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Twilight Tales: Strange Creatures
edited by Tina L. Jens
11th Hour Productions, 52 pages

Twilight Tales: Strange Creatures
Twilight Tales
Twilight Tales: The Reading Series is a weekly event held at the Red Lion Pub across from the infamous Biograph Theatre in Chicago. Writers from the greater Chicago area and periodic visitors from away take to the stage every Monday night at 8PM spotlighting both published and unpublished authors of all genres. In 1998, they began a series of illustrated chapbooks. Many of the stories made their public debut at the reading series, some in the form of first drafts or works in progress. You can find ordering information and prices on the website.

Twilight Tales: The Reading Series Website
Tina L. Jens Website
SF Site Review: Twilight Tales: Dangerous Dames
SF Site Review: Twilight Tales: Tales of Forbidden Passion

Past Feature Reviews
A review by Rodger Turner

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Strange Creatures is the third chapbook in the Twilight Tales series. The stories in this anthology all revolve around some facet or foible and its effect on you or me. In return, we see how it can makes us stronger, or can kill us. A pleasant prospect, eh? Well, they are horror stories after all.

Carrie Richerson's "Sous La Mer" is a classic tale of sibling rivalry and jealousy. Suzanne is a singer on the folk-singing circuit. Her voice tends to attract men at every stop. She's a sad and restless thing and her brother and manager, Merlin, warns these ardent suitors that it isn't in their best interests to pursue any kind of relationship. Testosterone makes them stupid and they never listen. But it isn't what you think.

Bill Breedlove's "Grate Expectations" trades on our fascination with spaces just out of our reach. We know we shouldn't investigate things best left alone. But the reveries are just so tantalizing. We're drawn to them. And what could it hurt? The story gives up a glimpse into what it could cost. Heh heh heh...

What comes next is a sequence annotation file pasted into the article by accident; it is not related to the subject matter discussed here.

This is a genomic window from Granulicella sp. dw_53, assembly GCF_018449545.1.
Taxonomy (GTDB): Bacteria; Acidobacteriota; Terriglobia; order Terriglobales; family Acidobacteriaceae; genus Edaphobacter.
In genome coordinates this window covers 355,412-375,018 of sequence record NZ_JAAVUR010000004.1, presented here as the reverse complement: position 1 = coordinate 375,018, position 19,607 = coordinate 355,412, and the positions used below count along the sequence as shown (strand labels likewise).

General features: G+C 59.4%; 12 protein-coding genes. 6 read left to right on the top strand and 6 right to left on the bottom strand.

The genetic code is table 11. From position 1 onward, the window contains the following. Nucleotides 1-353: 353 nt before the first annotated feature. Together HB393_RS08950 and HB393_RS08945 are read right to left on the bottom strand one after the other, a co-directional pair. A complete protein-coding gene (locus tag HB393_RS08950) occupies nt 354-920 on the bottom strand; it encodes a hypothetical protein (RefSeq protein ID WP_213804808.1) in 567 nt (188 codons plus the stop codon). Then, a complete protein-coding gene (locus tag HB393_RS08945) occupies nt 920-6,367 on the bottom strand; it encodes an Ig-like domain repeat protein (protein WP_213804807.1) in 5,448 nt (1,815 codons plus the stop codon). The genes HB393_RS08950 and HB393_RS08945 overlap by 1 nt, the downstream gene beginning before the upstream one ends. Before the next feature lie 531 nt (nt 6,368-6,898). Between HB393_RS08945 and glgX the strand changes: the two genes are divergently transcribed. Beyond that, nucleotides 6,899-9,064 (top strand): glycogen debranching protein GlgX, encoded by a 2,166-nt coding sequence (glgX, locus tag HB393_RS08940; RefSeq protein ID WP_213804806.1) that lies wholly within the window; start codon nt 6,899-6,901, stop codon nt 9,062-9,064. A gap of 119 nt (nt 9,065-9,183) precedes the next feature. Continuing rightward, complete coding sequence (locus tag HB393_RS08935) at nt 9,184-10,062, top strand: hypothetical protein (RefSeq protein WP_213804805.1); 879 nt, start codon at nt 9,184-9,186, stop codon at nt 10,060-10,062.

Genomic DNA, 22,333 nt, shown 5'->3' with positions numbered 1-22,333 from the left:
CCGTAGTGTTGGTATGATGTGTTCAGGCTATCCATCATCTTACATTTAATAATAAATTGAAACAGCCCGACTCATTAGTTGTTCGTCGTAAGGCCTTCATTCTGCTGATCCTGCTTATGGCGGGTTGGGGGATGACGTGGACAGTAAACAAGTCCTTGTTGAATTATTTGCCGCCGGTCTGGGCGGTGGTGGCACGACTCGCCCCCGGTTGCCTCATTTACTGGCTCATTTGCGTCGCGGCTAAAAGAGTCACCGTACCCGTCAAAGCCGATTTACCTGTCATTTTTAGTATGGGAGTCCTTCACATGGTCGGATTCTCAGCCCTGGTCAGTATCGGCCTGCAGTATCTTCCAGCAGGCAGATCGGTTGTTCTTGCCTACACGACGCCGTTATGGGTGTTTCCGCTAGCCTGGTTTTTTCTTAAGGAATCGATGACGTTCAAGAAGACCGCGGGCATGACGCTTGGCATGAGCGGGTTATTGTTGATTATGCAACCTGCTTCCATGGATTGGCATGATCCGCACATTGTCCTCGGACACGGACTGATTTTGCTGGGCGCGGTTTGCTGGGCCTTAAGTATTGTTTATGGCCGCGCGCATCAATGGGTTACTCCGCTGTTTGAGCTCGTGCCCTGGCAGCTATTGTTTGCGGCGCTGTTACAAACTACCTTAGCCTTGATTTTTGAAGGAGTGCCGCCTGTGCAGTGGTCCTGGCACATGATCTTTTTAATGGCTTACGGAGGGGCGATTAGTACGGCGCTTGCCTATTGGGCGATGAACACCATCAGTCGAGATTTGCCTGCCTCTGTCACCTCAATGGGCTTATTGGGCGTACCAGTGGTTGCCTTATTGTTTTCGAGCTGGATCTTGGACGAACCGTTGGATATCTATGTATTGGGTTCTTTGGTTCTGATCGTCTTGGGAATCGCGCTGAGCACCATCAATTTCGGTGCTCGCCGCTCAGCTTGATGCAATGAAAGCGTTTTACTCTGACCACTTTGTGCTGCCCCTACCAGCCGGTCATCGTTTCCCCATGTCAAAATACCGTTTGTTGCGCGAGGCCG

T. Diane Slatton's "Baby Hercules" is a brief little ditty about what can happen to you when you should be watching out for yourself instead of taking care of your helpless loved ones.

Yvonne Navarro's "The Best Years of My Life" is a harrowing tale of vengeance that all men should read. Richard runs into Nicole one night. She is an ex-lover of his who was shabbily treated. He is about to break up with his current lover and he's foolish enough to believe that he might be able to take up with Nicole where they left off. On a pretext, she invites him to her place. He soon discovers the truth in the old adage: "Revenge is a dish best served cold."

Scott Cupp's "I Was a Teenage Horny Toad" is a goofy tale of transfiguration, mutilation and hot rods. It would be a giggle of a story if only our 13-year old protagonist hadn't stuck the stupid magic ring on his finger and muttered the incantation. What happens next shouldn't happen to anybody. Unless of course, he's that neighbour kid who terrorizes everybody in his path.

Paul McComas' "Roomie" probably has a point. If it does I missed it. A great idea using the fact that we replace all our cells over a 7-year period. Or maybe it's 5. What would happen if, one day, we woke up and found them coalesced into a golem of some sort who shambles about, comforts us (because it know from whence it came) when we're lonely and can be something of a pain when somebody new drops into our life. What do you do with it, especially after time passes and you can't really clean it. Or can you?